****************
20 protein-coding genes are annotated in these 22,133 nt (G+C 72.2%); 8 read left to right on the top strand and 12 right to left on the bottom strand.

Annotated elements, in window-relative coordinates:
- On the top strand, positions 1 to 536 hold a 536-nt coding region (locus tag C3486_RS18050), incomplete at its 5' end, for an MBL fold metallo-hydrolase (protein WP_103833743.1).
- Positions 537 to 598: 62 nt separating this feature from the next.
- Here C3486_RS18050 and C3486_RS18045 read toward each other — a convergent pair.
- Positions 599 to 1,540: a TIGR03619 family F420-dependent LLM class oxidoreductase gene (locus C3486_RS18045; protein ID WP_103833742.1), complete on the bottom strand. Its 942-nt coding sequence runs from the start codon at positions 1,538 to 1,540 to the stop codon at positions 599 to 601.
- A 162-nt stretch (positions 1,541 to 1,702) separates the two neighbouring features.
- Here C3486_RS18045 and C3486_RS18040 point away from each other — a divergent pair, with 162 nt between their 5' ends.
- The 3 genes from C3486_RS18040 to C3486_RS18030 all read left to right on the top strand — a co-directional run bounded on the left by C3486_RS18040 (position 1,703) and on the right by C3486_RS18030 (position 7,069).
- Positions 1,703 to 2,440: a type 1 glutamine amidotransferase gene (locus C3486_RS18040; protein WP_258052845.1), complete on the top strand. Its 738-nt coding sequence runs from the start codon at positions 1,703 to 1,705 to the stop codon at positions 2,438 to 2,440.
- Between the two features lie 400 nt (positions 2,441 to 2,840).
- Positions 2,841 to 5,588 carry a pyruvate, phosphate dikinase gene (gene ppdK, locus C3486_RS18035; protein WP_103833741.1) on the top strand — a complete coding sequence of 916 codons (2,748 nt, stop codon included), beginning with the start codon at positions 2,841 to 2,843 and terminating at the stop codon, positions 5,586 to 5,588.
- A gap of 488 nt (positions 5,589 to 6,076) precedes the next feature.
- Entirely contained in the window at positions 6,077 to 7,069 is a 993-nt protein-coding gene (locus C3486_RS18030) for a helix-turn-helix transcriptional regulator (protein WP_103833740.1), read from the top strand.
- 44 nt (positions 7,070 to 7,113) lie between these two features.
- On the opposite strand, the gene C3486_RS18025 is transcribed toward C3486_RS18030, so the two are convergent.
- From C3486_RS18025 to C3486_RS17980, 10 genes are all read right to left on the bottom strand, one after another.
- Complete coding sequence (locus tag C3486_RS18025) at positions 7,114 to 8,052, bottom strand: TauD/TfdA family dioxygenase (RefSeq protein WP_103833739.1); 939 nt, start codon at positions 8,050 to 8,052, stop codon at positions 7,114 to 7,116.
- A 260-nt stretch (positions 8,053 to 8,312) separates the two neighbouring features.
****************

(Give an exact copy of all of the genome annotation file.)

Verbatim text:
20 protein-coding genes are annotated in these 22,133 nt (G+C 72.2%); 8 read left to right on the top strand and 12 right to left on the bottom strand.

Annotated elements, in window-relative coordinates:
- On the top strand, positions 1 to 536 hold a 536-nt coding region (locus tag C3486_RS18050), incomplete at its 5' end, for an MBL fold metallo-hydrolase (protein WP_103833743.1).
- Positions 537 to 598: 62 nt separating this feature from the next.
- Here C3486_RS18050 and C3486_RS18045 read toward each other — a convergent pair.
- Positions 599 to 1,540: a TIGR03619 family F420-dependent LLM class oxidoreductase gene (locus C3486_RS18045; protein ID WP_103833742.1), complete on the bottom strand. Its 942-nt coding sequence runs from the start codon at positions 1,538 to 1,540 to the stop codon at positions 599 to 601.
- A 162-nt stretch (positions 1,541 to 1,702) separates the two neighbouring features.
- Here C3486_RS18045 and C3486_RS18040 point away from each other — a divergent pair, with 162 nt between their 5' ends.
- The 3 genes from C3486_RS18040 to C3486_RS18030 all read left to right on the top strand — a co-directional run bounded on the left by C3486_RS18040 (position 1,703) and on the right by C3486_RS18030 (position 7,069).
- Positions 1,703 to 2,440: a type 1 glutamine amidotransferase gene (locus C3486_RS18040; protein WP_258052845.1), complete on the top strand. Its 738-nt coding sequence runs from the start codon at positions 1,703 to 1,705 to the stop codon at positions 2,438 to 2,440.
- Between the two features lie 400 nt (positions 2,441 to 2,840).
- Positions 2,841 to 5,588 carry a pyruvate, phosphate dikinase gene (gene ppdK, locus C3486_RS18035; protein WP_103833741.1) on the top strand — a complete coding sequence of 916 codons (2,748 nt, stop codon included), beginning with the start codon at positions 2,841 to 2,843 and terminating at the stop codon, positions 5,586 to 5,588.
- A gap of 488 nt (positions 5,589 to 6,076) precedes the next feature.
- Entirely contained in the window at positions 6,077 to 7,069 is a 993-nt protein-coding gene (locus C3486_RS18030) for a helix-turn-helix transcriptional regulator (protein WP_103833740.1), read from the top strand.
- 44 nt (positions 7,070 to 7,113) lie between these two features.
- On the opposite strand, the gene C3486_RS18025 is transcribed toward C3486_RS18030, so the two are convergent.
- From C3486_RS18025 to C3486_RS17980, 10 genes are all read right to left on the bottom strand, one after another.
- Complete coding sequence (locus tag C3486_RS18025) at positions 7,114 to 8,052, bottom strand: TauD/TfdA family dioxygenase (RefSeq protein WP_103833739.1); 939 nt, start codon at positions 8,050 to 8,052, stop codon at positions 7,114 to 7,116.
- A 260-nt stretch (positions 8,053 to 8,312) separates the two neighbouring features.